Howard Pattison looks ahead to Manchester United's trip to the other St James Park
On the day of Exeter City’s FA Cup replay against Manchester United, a football liaison officer from Devon’s police force warned of strict punishment for anyone caught touting tickets outside the ground. “It is an offence to tout tickets for designated matches where it may lead to away supporters being in the home sections and cause trouble,” he remarked. Leaving aside the apparent admission that there are some games where it’s perfectly fine to sell tickets at inflated prices, this also leaves you wondering who on earth he thought was going to fill the home terraces at St James Park.
A big cup tie is always going to attract a lot of casual interest, but Manchester United are a law unto themselves (that’s just a figure of speech, by the way). Not only is it the one football club that everyone’s heard of but it has the facility of a fan base in every town and village in the country, so the home terraces were littered with people taking advantage of the rarest opportunity to go to see their favourite team in their locality.
This might have been an issue in other circumstances but, with more than enough tickets to keep everyone happy, didn’t prove to be so. But it is an important consideration when weighing up Exeter City’s ability to retain the fans that have just floated through their ticket office. The greater the number of opportunistic United fans, the less long-term meaning it has for the club.
Exeter certainly anticipated this. While much was made of their honourable refusal to raise ticket prices for the home replay, you have to recall that this was a replay they never expected getting in the first place. Far better to look at their sales strategy for the first tie, when they did look to make some extra money. Here, once the proven die-hards had received their allocation, the remainder only went on open sale with the provision that they were bundled in with tickets for the next home game, against Scarborough. The unfortunate side-effect of this otherwise sound business tactic was that some regulars didn’t attend against Scarborough because they didn’t fancy spending hours queuing for tickets to an away game they didn’t want to see.
To add insult, while the Scarborough game must have been close to a sell-out, the terraces remained half-empty because the ticket- holders simply weren’t interested in using them. This pattern was also evident at the next game, where a good crowd of over 4,000 was announced over the public-address system. The crowd did what they usually do and applauded themselves for turning up, and only a handful of us wondered where the other few thousand were.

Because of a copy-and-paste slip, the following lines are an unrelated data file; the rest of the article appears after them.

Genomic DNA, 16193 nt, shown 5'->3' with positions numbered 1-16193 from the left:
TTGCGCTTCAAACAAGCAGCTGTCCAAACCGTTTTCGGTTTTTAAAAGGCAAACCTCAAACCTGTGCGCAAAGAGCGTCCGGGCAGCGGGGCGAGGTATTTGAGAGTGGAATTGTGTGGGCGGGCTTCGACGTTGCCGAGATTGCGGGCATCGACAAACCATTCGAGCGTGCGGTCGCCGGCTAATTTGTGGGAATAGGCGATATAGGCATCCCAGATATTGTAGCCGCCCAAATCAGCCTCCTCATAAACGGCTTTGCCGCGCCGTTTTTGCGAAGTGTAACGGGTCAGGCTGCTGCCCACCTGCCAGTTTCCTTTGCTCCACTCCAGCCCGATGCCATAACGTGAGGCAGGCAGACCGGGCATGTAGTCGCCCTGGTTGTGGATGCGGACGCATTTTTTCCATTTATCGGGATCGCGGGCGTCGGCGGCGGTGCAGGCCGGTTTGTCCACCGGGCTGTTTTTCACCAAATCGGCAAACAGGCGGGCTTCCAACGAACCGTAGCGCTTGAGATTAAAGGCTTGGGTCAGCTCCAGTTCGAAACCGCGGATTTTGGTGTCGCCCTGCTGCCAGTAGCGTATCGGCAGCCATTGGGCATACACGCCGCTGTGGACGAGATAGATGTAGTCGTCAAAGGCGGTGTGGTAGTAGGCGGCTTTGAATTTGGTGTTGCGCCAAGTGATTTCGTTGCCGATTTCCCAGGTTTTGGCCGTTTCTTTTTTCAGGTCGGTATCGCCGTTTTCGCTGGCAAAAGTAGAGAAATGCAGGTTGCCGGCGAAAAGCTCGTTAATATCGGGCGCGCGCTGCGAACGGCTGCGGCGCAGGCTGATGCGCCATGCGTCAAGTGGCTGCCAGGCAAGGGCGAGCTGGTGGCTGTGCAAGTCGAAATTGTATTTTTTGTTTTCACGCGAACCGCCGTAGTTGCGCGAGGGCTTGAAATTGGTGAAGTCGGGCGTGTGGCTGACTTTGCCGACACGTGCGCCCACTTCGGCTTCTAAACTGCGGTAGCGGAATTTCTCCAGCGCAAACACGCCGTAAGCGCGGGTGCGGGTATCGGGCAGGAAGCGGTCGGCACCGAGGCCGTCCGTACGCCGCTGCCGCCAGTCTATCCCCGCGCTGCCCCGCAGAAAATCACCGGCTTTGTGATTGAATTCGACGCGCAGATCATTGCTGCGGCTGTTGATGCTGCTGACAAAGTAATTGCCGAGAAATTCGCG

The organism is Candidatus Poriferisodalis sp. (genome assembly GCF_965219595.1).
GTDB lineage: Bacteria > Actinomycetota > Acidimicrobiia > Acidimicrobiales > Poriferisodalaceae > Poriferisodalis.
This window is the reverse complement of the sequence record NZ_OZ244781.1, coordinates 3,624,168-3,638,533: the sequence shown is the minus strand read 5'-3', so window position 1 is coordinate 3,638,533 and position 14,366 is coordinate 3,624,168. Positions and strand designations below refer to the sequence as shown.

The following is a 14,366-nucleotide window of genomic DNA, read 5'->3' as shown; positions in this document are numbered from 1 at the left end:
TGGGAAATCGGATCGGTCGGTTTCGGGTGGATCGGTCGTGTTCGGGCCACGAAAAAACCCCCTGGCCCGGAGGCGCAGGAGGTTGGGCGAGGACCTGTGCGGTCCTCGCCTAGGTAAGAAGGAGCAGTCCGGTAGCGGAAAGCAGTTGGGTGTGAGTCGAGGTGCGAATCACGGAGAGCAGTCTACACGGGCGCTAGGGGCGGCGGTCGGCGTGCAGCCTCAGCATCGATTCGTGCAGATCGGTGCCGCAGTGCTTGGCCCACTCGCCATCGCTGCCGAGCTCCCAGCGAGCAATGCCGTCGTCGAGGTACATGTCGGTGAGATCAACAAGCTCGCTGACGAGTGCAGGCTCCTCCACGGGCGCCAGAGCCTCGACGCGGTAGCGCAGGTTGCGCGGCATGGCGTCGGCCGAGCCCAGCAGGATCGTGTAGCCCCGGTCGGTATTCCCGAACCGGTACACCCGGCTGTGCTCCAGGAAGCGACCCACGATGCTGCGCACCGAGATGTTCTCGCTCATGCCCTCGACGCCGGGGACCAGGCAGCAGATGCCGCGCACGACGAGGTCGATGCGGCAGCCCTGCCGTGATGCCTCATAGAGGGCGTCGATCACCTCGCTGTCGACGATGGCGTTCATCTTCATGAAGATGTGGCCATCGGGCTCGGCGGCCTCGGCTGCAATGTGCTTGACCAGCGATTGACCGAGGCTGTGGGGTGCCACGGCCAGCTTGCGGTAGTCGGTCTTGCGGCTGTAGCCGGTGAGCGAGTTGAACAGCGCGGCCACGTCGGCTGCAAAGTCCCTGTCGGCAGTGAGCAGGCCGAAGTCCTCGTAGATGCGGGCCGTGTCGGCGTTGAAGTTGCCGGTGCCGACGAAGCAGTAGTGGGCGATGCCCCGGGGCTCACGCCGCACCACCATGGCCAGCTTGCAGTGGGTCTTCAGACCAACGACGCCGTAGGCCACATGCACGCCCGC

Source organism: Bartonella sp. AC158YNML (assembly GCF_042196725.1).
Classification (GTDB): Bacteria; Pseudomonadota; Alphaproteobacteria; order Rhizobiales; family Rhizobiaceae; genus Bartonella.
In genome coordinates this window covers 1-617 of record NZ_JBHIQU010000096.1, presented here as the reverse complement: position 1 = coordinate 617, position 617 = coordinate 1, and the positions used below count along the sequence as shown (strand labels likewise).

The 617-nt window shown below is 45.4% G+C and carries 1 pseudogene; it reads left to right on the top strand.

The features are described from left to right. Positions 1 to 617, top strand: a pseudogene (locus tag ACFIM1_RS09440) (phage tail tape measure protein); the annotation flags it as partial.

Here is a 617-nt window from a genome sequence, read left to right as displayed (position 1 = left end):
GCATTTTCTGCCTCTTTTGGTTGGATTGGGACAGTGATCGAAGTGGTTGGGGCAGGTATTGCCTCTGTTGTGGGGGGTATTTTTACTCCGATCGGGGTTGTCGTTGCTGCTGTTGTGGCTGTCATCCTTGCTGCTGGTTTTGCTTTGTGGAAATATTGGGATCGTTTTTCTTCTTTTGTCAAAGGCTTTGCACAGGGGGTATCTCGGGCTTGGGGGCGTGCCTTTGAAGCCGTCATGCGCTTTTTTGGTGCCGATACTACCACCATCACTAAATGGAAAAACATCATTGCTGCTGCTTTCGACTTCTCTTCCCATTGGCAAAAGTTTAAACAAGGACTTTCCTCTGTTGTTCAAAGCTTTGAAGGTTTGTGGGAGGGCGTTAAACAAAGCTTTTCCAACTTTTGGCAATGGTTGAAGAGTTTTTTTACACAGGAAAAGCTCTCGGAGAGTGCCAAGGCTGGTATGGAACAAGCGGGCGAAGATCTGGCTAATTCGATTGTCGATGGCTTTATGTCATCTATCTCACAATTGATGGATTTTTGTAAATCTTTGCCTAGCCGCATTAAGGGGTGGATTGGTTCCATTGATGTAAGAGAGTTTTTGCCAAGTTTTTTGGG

To protest about fickleness is pointless and over-simplifies the matter. It’s understandable that consumers of entertainment should only be concerned with the event they’ve bought tickets for. However, now that the Cup games have proved so successful, will these consumers be encouraged to stick around for the main event – even if the main event happens to be far less attractive than the warm-up act?
Exeter would be very unlucky not to pick up some new fans as a result of this brief turn in the spotlight, but it’s hard to see any meaningful ongoing return. That’s why it’s the instant financial windfall that made all the news. With renegotiated debts in the region of £500,000 and an estimated bonanza of around £800,000, they’re seemingly in a good position to send most of their creditors packing (although there are some punitive contracts that will persist a while longer). Some suggest that they’re even in the unthinkable position of not having to pay off all the debts just yet if they don’t want to. There is talk of putting some of it away in a nice savings account. Exeter City putting their sixpences in a jar for a treat – who’d have thought it?
The sudden turnaround in events has a dreamlike quality about it. For such a desperate situation to be all but resolved on the turn of a card (so to speak) is the kind of happy event to be found only in old Frank Capra movies. It’s almost corny. Some, of course, speak only of luck. Others, rather more poetically, prefer to call it fate. There’s much talk of how this is a reward for the patience and commitment of Exeter City’s real fans. It isn’t anything of the kind: the persistence and courage of football supporters isn’t deserving of this kind of luck. If Exeter City can afford to put some of this cash aside, they may as well hand it over to Wrexham and say: “Here, you need it more than we do.”
A recent newspaper article spoke of the love affair that the Exeter fans have been enjoying with their club. Yet it looked more as though the locals suddenly realised how much they like their city – not City especially – and only then because everyone was suddenly willing them to succeed. It’s hard for hearts not to swell with pride when so many people are wishing you well. Maybe they also realised that the football club is a key part of the community to which they belong; if so, they had seemingly forgotten again by the time of that other cup replay, against Billericay a few days later.
Culture changes take years, not weeks, and Exeter will just have to be content with wiping the slate clean and securing their future as a football club. Their claims that the replay was all about the fans, not the money, shouldn’t fool anyone. It was about the money. Indeed, so much so that you have to wonder how such a priceless opportunity might be made available to others. If the draw for the third round of the FA Cup isn’t already fixed, it sure as hell ought to be.
From WSC 217 March 2005. What was happening this month